By Fred Hidula
In 2004, Erick Dickens Ariko was still a toddler when he survived a nasty death, masterminded by a neighbour who wanted to sacrifice him. On the fateful day, while his parents were away for work, Ariko had been left under the care of a maid he only recalls as Winnie. The neighbour was married, with six daughters, but was desperate to have a boy child.
Apparently, she had visited a witchdoctor who gave her herbs to place in Ariko’s food so when he ate, he would die; thus, making him a sacrifice. She requested Winnie to help her go fetch water, a distance of about 15 minutes’ walk. Winnie obliged.
It was during Winnie’s absence that the alleged woman gave little Ariko food, but he refused to eat it. “That time I was about between three and four years old,” he recalls. Frustrated by her efforts, she quickly boiled water and no sooner had she began pouring it on Ariko than his aunt, who was passing by, noticed him crying loudly.
Shocked by the surprise appearance of Ariko’s aunt, the neighbour threw him down and ran, leaving him in severe pain. He collapsed. Ariko narrates his story while showing the severe scars all over his body as a result of the hot water that was poured on him.
Winnie shortly returned and called the boy’s mother, Doreen Chebet: “Mummy, Erick is dead!” Chebet rushed to the scene, found the boy very cold and rushed him to the hospital where he spent six months under comma in the intensive care unit. Only his mother had regular access to him at the time.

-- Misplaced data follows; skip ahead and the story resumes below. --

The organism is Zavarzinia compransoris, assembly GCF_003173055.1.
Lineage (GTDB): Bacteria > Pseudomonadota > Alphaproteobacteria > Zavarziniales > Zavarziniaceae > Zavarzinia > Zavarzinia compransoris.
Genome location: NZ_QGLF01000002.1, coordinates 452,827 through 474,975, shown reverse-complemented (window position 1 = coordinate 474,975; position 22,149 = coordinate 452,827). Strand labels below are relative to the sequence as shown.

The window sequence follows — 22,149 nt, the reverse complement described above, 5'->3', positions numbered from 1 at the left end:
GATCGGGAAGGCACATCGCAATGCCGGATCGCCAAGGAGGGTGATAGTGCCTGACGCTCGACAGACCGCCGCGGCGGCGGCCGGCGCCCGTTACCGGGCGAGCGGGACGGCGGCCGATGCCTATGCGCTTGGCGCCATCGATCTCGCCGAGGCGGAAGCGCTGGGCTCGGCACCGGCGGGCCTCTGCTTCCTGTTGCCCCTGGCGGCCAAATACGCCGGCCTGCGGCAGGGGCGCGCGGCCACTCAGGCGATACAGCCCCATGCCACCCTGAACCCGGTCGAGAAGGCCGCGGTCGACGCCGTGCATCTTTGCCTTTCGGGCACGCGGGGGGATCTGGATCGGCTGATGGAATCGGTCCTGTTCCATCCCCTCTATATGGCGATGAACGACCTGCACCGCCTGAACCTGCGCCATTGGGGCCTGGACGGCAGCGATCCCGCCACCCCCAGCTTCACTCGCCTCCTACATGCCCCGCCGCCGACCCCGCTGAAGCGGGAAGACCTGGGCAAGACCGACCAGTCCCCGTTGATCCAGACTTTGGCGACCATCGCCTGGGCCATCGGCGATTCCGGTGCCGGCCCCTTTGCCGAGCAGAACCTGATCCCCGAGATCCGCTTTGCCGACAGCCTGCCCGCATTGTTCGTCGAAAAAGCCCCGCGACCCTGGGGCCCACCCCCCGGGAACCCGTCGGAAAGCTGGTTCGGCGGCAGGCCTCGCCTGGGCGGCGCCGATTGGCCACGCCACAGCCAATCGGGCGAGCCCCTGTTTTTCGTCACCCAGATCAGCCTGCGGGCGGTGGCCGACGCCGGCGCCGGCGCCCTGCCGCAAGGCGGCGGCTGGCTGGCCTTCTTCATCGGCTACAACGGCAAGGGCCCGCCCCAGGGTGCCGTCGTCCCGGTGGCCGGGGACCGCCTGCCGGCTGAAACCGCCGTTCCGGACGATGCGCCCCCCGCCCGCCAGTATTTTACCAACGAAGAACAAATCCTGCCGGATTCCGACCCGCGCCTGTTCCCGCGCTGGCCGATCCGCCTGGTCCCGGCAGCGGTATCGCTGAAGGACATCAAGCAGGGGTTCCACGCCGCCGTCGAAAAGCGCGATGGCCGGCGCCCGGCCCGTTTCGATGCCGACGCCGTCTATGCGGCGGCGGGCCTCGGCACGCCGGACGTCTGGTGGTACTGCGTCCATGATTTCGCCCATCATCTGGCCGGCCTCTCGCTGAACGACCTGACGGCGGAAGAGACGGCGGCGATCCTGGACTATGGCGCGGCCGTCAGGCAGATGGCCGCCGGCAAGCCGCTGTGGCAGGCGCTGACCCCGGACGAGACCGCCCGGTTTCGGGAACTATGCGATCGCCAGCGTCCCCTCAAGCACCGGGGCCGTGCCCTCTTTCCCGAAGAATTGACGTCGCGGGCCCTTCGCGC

“At this point I was only fed on syrups of blood. That is what mother told me,” he says, looking in disbelief at the scars on his stomach, hands and legs. The neighbour had allegedly disappeared without trace to Kenya and later Tanzania before pitching camp in Entebbe two years later.
Worst of all, the woman’s marriage had failed after her husband found out through police investigations into the matter. Months later, God healed Ariko. He went to school.
Bad company threatens his life
The same plight seemed to be looming over his life once again. While in senior two at St Henry’s College Kitovu in 2010, Ariko had a friend, a one Calvin, who changed school because he was not promoted to senior three due to poor performance.
This forced Ariko to mingle with new friends who later proved to be of bad company. Ariko ended up with a one Gilbert who misled him into the use of drugs. At the time, Ariko’s dad was so ill that he could no longer take care of the family, pay school fees and service the loans he had acquired.
Because he was not sure of completing his second term while in senior two, Gilbert told him that going to Britain in a dubious way would be a better idea. “I was told to steal my brother’s laptop and sell it, which I did while Gilbert stole Shs 800,000 from his dad,” says Ariko.
They were helped to escape through Isingiro District to Tanzania by an unknown man who promised to get them to Mwanza and later to Britain. While in Tanzania, the little boys got lost because they never met the person who was presumably waiting for them at Mwanza Port.
So they went to a forex bureau and were cheated by being given less money. They remained puzzled. Meanwhile, a police officer at a nearby post noticed them and moved closer to find out what the matter was. They told him they were brothers travelling to Mwanza to meet their uncle.
The officer insisted on asking the little boys a few questions and checked their bags before seeing Ariko’s school identity card. “He realised that I had given him a wrong name and lied that we were brothers,” he says.
Meanwhile, the amount of money found in their bags together with new phones bought from part of that money led to the boy’s arrest. Upon detention and interrogation, it was discovered that the whole idea of going to Britain was a hoax.
Instead Ariko was moving with agents of a child trafficker who was to sacrifice him. He was later returned to Uganda and handed over to his family. That’s how God saved his life again before he got born again in 2018. Currently, Ariko is serving God while in his senior six vacation.